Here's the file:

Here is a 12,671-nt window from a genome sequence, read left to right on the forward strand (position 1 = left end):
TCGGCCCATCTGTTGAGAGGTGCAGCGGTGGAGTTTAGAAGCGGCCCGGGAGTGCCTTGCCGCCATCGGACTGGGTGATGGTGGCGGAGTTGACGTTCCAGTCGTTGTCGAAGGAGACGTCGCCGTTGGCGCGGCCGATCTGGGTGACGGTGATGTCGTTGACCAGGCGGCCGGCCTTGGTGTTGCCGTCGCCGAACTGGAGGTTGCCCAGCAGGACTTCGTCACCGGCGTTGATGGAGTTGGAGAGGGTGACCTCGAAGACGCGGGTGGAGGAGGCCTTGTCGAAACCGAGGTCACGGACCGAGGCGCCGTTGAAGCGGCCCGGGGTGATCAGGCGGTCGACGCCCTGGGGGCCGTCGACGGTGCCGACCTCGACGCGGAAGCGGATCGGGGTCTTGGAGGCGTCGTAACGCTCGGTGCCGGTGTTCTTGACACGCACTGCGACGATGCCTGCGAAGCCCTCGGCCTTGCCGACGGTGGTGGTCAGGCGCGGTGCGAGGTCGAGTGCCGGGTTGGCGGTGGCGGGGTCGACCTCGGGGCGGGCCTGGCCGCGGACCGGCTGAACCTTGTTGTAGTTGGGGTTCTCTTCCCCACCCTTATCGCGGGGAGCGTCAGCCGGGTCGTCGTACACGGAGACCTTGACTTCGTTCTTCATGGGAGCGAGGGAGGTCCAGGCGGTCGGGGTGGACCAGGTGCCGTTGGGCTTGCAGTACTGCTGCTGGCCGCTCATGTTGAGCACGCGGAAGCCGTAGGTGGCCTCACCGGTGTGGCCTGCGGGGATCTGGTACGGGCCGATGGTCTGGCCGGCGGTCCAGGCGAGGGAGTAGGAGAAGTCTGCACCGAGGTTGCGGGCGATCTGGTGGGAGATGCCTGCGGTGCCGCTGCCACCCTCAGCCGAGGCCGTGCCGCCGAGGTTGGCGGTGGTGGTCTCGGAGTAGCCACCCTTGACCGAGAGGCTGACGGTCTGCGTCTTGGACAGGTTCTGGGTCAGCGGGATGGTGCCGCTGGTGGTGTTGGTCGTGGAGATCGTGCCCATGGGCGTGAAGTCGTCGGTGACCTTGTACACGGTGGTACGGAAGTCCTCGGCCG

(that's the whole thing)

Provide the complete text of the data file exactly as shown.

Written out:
Here is a 12,671-nt window from a genome sequence, read left to right on the forward strand (position 1 = left end):
TCGGCCCATCTGTTGAGAGGTGCAGCGGTGGAGTTTAGAAGCGGCCCGGGAGTGCCTTGCCGCCATCGGACTGGGTGATGGTGGCGGAGTTGACGTTCCAGTCGTTGTCGAAGGAGACGTCGCCGTTGGCGCGGCCGATCTGGGTGACGGTGATGTCGTTGACCAGGCGGCCGGCCTTGGTGTTGCCGTCGCCGAACTGGAGGTTGCCCAGCAGGACTTCGTCACCGGCGTTGATGGAGTTGGAGAGGGTGACCTCGAAGACGCGGGTGGAGGAGGCCTTGTCGAAACCGAGGTCACGGACCGAGGCGCCGTTGAAGCGGCCCGGGGTGATCAGGCGGTCGACGCCCTGGGGGCCGTCGACGGTGCCGACCTCGACGCGGAAGCGGATCGGGGTCTTGGAGGCGTCGTAACGCTCGGTGCCGGTGTTCTTGACACGCACTGCGACGATGCCTGCGAAGCCCTCGGCCTTGCCGACGGTGGTGGTCAGGCGCGGTGCGAGGTCGAGTGCCGGGTTGGCGGTGGCGGGGTCGACCTCGGGGCGGGCCTGGCCGCGGACCGGCTGAACCTTGTTGTAGTTGGGGTTCTCTTCCCCACCCTTATCGCGGGGAGCGTCAGCCGGGTCGTCGTACACGGAGACCTTGACTTCGTTCTTCATGGGAGCGAGGGAGGTCCAGGCGGTCGGGGTGGACCAGGTGCCGTTGGGCTTGCAGTACTGCTGCTGGCCGCTCATGTTGAGCACGCGGAAGCCGTAGGTGGCCTCACCGGTGTGGCCTGCGGGGATCTGGTACGGGCCGATGGTCTGGCCGGCGGTCCAGGCGAGGGAGTAGGAGAAGTCTGCACCGAGGTTGCGGGCGATCTGGTGGGAGATGCCTGCGGTGCCGCTGCCACCCTCAGCCGAGGCCGTGCCGCCGAGGTTGGCGGTGGTGGTCTCGGAGTAGCCACCCTTGACCGAGAGGCTGACGGTCTGCGTCTTGGACAGGTTCTGGGTCAGCGGGATGGTGCCGCTGGTGGTGTTGGTCGTGGAGATCGTGCCCATGGGCGTGAAGTCGTCGGTGACCTTGTACACGGTGGTACGGAAGTCCTCGGCCG